The pursuit of status raises an existential question: Is it better to look good or to be good? We confront this question every time we use social media. Are we sharing a genuine depiction of the reality of our lives, or do we post only those items that gain us status – i.e., an inflated version of "looking good" that we falsely project ourselves to be?
It's a vicious cycle. In order to constantly prop up an inflated ego, we seek adulation in the form of "likes," retweets, and endless stream of validation.
Status-seeking removes a person from the world.
The Talmud (Avot 4:21) asserts that "status-seeking removes a person from the world." When self-esteem depends on adulation from others, linked to external circumstances beyond our control, it is a losing proposition.
Rebbetzin S. Feldbrand explains: When we worry about being accepted by others, we judge ourselves by the opinions of those whose moods, attitudes, and values are constantly changing. We place our happiness in the hands of people who themselves worry about how others judge them.
We constantly invest great amounts of energy into pleasing first one person, then another. We try to be one person in the morning, another during the day, and yet another at night. Sometimes, under pressure from others, we act in opposition to our true inner nature – leaving us empty and degraded.
Inevitably, we can never win this game. Someone will always have more status than us. While physical desires have a saturation point, the desire for honor is based on falsehood and illusion. No amount will ever be fully satisfying. When an honor-seeker lacks the approval just one person, he feels bereft.
So despite all the status and power, as long as Mordechai the Jew refused to bow, Haman was unsatisfied. That is why Haman's wife Zeresh tells him (Esther 6:13): "If that's your attitude, you are destined to fail." You will never have everything, because when it comes to honor, appetite is insatiable.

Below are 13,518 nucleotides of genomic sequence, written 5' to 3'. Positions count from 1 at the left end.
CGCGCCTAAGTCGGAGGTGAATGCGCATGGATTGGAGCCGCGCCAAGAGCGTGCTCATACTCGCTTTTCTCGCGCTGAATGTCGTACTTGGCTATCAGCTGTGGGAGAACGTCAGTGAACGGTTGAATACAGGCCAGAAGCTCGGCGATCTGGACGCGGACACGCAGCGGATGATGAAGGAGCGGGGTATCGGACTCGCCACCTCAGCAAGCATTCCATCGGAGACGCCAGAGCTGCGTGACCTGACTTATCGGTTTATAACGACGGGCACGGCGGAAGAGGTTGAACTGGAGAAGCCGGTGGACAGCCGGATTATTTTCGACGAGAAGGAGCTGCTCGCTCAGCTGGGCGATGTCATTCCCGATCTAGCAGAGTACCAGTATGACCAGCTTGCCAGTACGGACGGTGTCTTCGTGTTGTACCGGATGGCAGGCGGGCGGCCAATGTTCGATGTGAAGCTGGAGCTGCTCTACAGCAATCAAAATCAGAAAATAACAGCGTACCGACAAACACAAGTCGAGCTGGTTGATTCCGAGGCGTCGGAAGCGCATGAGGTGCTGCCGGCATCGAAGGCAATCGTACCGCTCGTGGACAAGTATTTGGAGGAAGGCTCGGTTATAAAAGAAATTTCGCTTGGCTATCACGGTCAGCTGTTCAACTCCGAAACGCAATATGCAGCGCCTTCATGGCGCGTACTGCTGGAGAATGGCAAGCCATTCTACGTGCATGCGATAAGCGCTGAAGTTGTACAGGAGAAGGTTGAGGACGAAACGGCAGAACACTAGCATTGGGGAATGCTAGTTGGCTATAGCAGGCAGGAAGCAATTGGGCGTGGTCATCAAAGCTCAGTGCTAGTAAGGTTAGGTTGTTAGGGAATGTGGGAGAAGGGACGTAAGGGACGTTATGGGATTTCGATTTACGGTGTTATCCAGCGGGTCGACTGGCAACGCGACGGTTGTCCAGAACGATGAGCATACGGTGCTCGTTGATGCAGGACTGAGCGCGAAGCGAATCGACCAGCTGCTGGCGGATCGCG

The Jewish Mission Today
When the battle was finally over, the Jewish nation emerged victorious. It was a time of true Jewish unity, a dramatic reversal of the description Haman used to denounce the Jews as "a nation scattered and split” (Esther 3:8). Jewish division and strife is what fueled Haman's confidence; thus prior to her risky unannounced visit to the king, Esther told Mordechai to "assemble all the Jews” (Esther 4:16) – i.e. we will succeed in counteracting Haman only if the Jews come together in unity.
This idea of a shared destiny was formalized in the Purim traditions (Esther 9:22). We send Mishloach Manot, gifts of food one to another, to engrain in us the message: To prevail, we must unite together.
The primary path to Jewish unity is Torah study, which facilitates the sharing of our unique inspirational message with the world.
Indeed, in wake of the Jewish victory over Haman, the Megillah reports that "the Jews had light" (Esther 8:16). This, the Talmud (Megilla 16b) explains, is the light of Torah, the guidepost for every generation of Jews.
Having witnessed the degradation of Haman – a genocidal madman bent on world domination – the Jews in Persia accepted the Torah anew. They understood with renewed clarity that Torah stands as a bulwark against the corrupt drive for "status at all costs."
Haman's plan was thwarted because Mordechai the Jew would not budge from his stiff-necked loyalty to the monotheistic message. In the process, he saved humanity from barbarism. As it was true and relevant back then, we Jews believe, so it is today.